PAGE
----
21. Before the 2019 Major League Baseball season, Derek Falvey handed out contract extensions to Jorge Polanco and Max Kepler. 24 and 25-years-old respectively, both looked the part of key organizational pieces. Now a few years into those deals, where do they both stand? Through 2018, Jorge Polanco had played 288 games for the Twins. He owned a career .272/.329/.420 slash line and was still trying to find himself as a hitter. Polanco has never played in more than 133 games during a season and topped 80 just once. He wasn’t a big strikeout problem, but his on-base prowess wasn’t exactly pronounced either. Having come through the system as a shortstop, Polanco played three infield positions for Minnesota in 2016 before assuming shortstop full-time each of the next two years. His .773 OPS in 2018 seemed to indicate a breakout may be coming, and while there were concerns of his ability to stick at short, the bat was where hope resided. We all remember how 2019 went as the Bomba Squad came on the scene, and Polanco was right in the center of that. His career-best .841 OPS was the offensive explosion Falvey banked on, and his 22 home runs were nearly double his previous career-high. Arguably one of the best offensive teams in Twins history, Polanco helped bolster a lineup with much bigger bats around him. We’ve seen Polanco move off shortstop and deal with some ankle issues in the two years since. After a second surgery in 2020, his 2021 season re-established his place as one of baseball's best up-the-middle hitting infielders. The rebound to an .826 OPS with 33 big flies was truly a remarkable performance. Polanco has played more than 150 games in two of the past three seasons. He experienced his first All-Star game and picked up MVP votes. Signed for $25.75 million over five years, with two vesting/team options in 2024 and 2025, there was very little way for the deal to go pear-shaped on Minnesota. Despite coming off another impressive season, Polanco will make just $5.5 million in 2022 and $7.5 million in 2023. Fangraphs estimates Polanco’s value has been worth $32.7 million in 2019 alone and $70.3 million through just the first three years of his extension. He’s nearly tripled the value paid to him, and there are still two years left on the deal. Tied to Polanco in terms of timing was Kepler. Before doing his deal, Kepler had played in 419 games for Minnesota. He owned a .233/.313/.417 slash line and had recorded 56 homers. With just a 96 OPS+, Kepler was a solid defender that looked to have more in his bat. Like Polanco, the return on investment immediately was realized in 2019 as Kepler posted a career-best .855 OPS backed by 36 dingers for the Bomba Squad. He was a middle-of-the-lineup bat that commanded the zone and generated solid contact. From there, though, the approach has fallen off. The past two seasons, Kepler has posted .760 and .719 OPS marks with a combined 28 homers in 169 games. A guy with good hard hit numbers, he finds himself too often driving the ball into the ground rather than elevating it. Kepler walks a relatively fine line between a productive contract and unfortunate placement. His hard-hit rate in 2021 (35.6%) wasn’t where it was in 2019 (42.4%), but the flyball rate has also decreased in each of the past two seasons. Kepler is among the best defensive right-fielders in the game, and getting the most out of his bat would be the last segment of his game for the Twins to unlock. Even without the complete package that Polanco has become, Falvey doing Kepler’s deal at $32.13 million over five years with a 2024 team option was never going to get the organization burned either. Fangraphs has Kepler’s 2019 alone being worth $35.6 million, and the total production over his first three years adds up to $58.4 million in value. He’ll likely double the contract value in 2022, and a great season or two could line him up for the payday Minnesota would no doubt love to consider. At the time both deals were struck, neither seemed outlandish. Both players had come up through the system with plenty of projection, and the dollar value was Minnesota’s front office capitalizing on timing before production. These are two of the best contracts in baseball, and there’s only room for each to rise in the returned value. Where do you think we see Polanco and Kepler go from here? MORE FROM TWINS DAILY — Latest Twins coverage from our writers — Recent Twins discussion in our forums — Follow Twins Daily via Twitter, Facebook or email View full article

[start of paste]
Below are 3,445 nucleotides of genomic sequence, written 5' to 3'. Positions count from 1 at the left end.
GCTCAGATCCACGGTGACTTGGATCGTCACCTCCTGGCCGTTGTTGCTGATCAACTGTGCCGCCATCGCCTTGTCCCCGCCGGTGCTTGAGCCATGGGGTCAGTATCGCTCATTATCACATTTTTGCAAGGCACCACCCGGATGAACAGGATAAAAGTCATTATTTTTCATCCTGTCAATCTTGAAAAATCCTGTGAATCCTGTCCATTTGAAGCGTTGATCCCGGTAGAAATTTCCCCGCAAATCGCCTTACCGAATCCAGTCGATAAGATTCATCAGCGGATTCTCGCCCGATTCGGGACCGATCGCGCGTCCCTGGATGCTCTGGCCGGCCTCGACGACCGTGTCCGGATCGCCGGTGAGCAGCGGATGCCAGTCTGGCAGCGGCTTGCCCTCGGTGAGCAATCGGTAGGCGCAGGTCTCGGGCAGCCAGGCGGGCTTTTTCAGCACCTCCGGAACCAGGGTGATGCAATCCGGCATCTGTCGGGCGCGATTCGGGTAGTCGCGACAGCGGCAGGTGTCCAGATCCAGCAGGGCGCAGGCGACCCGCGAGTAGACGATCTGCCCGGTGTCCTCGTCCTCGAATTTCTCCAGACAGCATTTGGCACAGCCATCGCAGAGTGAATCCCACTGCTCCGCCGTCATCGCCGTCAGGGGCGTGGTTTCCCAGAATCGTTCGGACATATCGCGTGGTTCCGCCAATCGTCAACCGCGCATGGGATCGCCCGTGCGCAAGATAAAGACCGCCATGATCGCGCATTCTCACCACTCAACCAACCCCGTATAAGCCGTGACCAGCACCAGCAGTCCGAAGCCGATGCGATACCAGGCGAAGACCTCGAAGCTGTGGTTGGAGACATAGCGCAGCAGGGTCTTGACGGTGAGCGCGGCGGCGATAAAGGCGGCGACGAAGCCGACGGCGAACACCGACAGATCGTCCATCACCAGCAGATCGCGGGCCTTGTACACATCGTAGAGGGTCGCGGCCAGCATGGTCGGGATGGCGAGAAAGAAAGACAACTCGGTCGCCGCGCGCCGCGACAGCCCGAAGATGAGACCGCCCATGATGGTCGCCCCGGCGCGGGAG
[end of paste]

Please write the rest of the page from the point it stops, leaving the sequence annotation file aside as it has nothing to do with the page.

22. Through 2018, Jorge Polanco had played 288 games for the Twins. He owned a career .272/.329/.420 slash line and was still trying to find himself as a hitter. Polanco has never played in more than 133 games during a season and topped 80 just once. He wasn’t a big strikeout problem, but his on-base prowess wasn’t exactly pronounced either. Having come through the system as a shortstop, Polanco played three infield positions for Minnesota in 2016 before assuming shortstop full-time each of the next two years. His .773 OPS in 2018 seemed to indicate a breakout may be coming, and while there were concerns of his ability to stick at short, the bat was where hope resided. We all remember how 2019 went as the Bomba Squad came on the scene, and Polanco was right in the center of that. His career-best .841 OPS was the offensive explosion Falvey banked on, and his 22 home runs were nearly double his previous career-high. Arguably one of the best offensive teams in Twins history, Polanco helped bolster a lineup with much bigger bats around him. We’ve seen Polanco move off shortstop and deal with some ankle issues in the two years since. After a second surgery in 2020, his 2021 season re-established his place as one of baseball's best up-the-middle hitting infielders. The rebound to an .826 OPS with 33 big flies was truly a remarkable performance. Polanco has played more than 150 games in two of the past three seasons. He experienced his first All-Star game and picked up MVP votes. Signed for $25.75 million over five years, with two vesting/team options in 2024 and 2025, there was very little way for the deal to go pear-shaped on Minnesota. Despite coming off another impressive season, Polanco will make just $5.5 million in 2022 and $7.5 million in 2023. Fangraphs estimates Polanco’s value has been worth $32.7 million in 2019 alone and $70.3 million through just the first three years of his extension. He’s nearly tripled the value paid to him, and there are still two years left on the deal. Tied to Polanco in terms of timing was Kepler. Before doing his deal, Kepler had played in 419 games for Minnesota. He owned a .233/.313/.417 slash line and had recorded 56 homers. With just a 96 OPS+, Kepler was a solid defender that looked to have more in his bat. Like Polanco, the return on investment immediately was realized in 2019 as Kepler posted a career-best .855 OPS backed by 36 dingers for the Bomba Squad. He was a middle-of-the-lineup bat that commanded the zone and generated solid contact. From there, though, the approach has fallen off. The past two seasons, Kepler has posted .760 and .719 OPS marks with a combined 28 homers in 169 games. A guy with good hard hit numbers, he finds himself too often driving the ball into the ground rather than elevating it. Kepler walks a relatively fine line between a productive contract and unfortunate placement. His hard-hit rate in 2021 (35.6%) wasn’t where it was in 2019 (42.4%), but the flyball rate has also decreased in each of the past two seasons. Kepler is among the best defensive right-fielders in the game, and getting the most out of his bat would be the last segment of his game for the Twins to unlock. Even without the complete package that Polanco has become, Falvey doing Kepler’s deal at $32.13 million over five years with a 2024 team option was never going to get the organization burned either. Fangraphs has Kepler’s 2019 alone being worth $35.6 million, and the total production over his first three years adds up to $58.4 million in value. He’ll likely double the contract value in 2022, and a great season or two could line him up for the payday Minnesota would no doubt love to consider. At the time both deals were struck, neither seemed outlandish. Both players had come up through the system with plenty of projection, and the dollar value was Minnesota’s front office capitalizing on timing before production. These are two of the best contracts in baseball, and there’s only room for each to rise in the returned value. Where do you think we see Polanco and Kepler go from here? MORE FROM TWINS DAILY — Latest Twins coverage from our writers — Recent Twins discussion in our forums — Follow Twins Daily via Twitter, Facebook or email